Monday, April 16, 2012

Mobile LiDAR: Law #3

Hard Drives are Cheap – Time Isn’t

I can sum up Law #3 in two words – Be Efficient!  We make it a requirement for each individual on the team to perform their duties in the most efficient manner, and additionally strive to find better, faster, cheaper ways to perform that work.  But as manager’s we also have to look at initiatives holistically – and sometimes that means creating a little additional work for one group while counteracting that with greater efficiencies for another.

We see this most commonly in collection activities where, just as in real estate, “Location, Location, Location” surely comes to mind.  If there’s any confusion during collection activities about whether a small area should be captured or not, the standing order is undoubtedly to collect it.  An ounce of prevention is better than a pound of cure.  Yes, you are going to have a slightly higher expense for the field crew effort; and yes, data storage is absolutely a concern (especially with systems that are generating 48+ MB of data every second), but external hard drives are inexpensive.

Thankfully, as external storage drive capacity steadily grows, prices continue to fall.  You can run out to a local store and by 1TB of storage for under $100.  I remember back ten years ago when I upgraded my 16MB thumb drive for the new shiny 128MB version.  It was going to solve all of my data-transfer issues for $120.  Today, our LiDAR system would gobble up that device in 3 seconds.  But really it’s all relative.  The same approach to efficiency ten years ago is still perfectly valid today – only now we’re dealing with larger data volumes; and that volume presents other opportunities to enhance efficiencies.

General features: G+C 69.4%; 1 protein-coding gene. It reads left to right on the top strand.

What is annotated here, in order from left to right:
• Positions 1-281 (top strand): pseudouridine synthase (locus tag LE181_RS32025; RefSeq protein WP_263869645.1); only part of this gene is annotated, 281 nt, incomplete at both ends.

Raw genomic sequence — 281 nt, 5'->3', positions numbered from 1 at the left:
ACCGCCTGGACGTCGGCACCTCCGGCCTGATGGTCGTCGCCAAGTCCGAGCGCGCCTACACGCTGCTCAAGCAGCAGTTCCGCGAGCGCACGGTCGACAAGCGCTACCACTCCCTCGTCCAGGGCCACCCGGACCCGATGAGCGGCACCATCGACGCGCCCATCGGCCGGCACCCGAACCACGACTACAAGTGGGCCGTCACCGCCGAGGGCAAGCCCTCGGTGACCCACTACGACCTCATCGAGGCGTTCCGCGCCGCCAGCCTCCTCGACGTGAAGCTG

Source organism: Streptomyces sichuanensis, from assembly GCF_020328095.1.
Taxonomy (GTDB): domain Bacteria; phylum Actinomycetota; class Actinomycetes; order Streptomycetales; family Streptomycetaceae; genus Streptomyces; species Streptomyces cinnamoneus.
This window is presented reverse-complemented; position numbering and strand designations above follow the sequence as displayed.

Conventional surveys typically yield just a single-use dataset; but the high resolution and finite detail captured by a Mobile LiDAR survey presents numerous opportunities to re-purpose captured data (see “Re-purposing the Cloud”).  In this method, efficiency gains are not recognized immediately; but if you’ve got the time, and more importantly a projected user, it’s always less costly to leverage your current location and capture the data while you’re already there.


Aaron Morris is GIT Operations Manager in Baker's Ridgeland, MS office. In addition to his many daily responsibilities, Aaron also serves as the Program Manger for Mobile LiDAR operations, author and editor.

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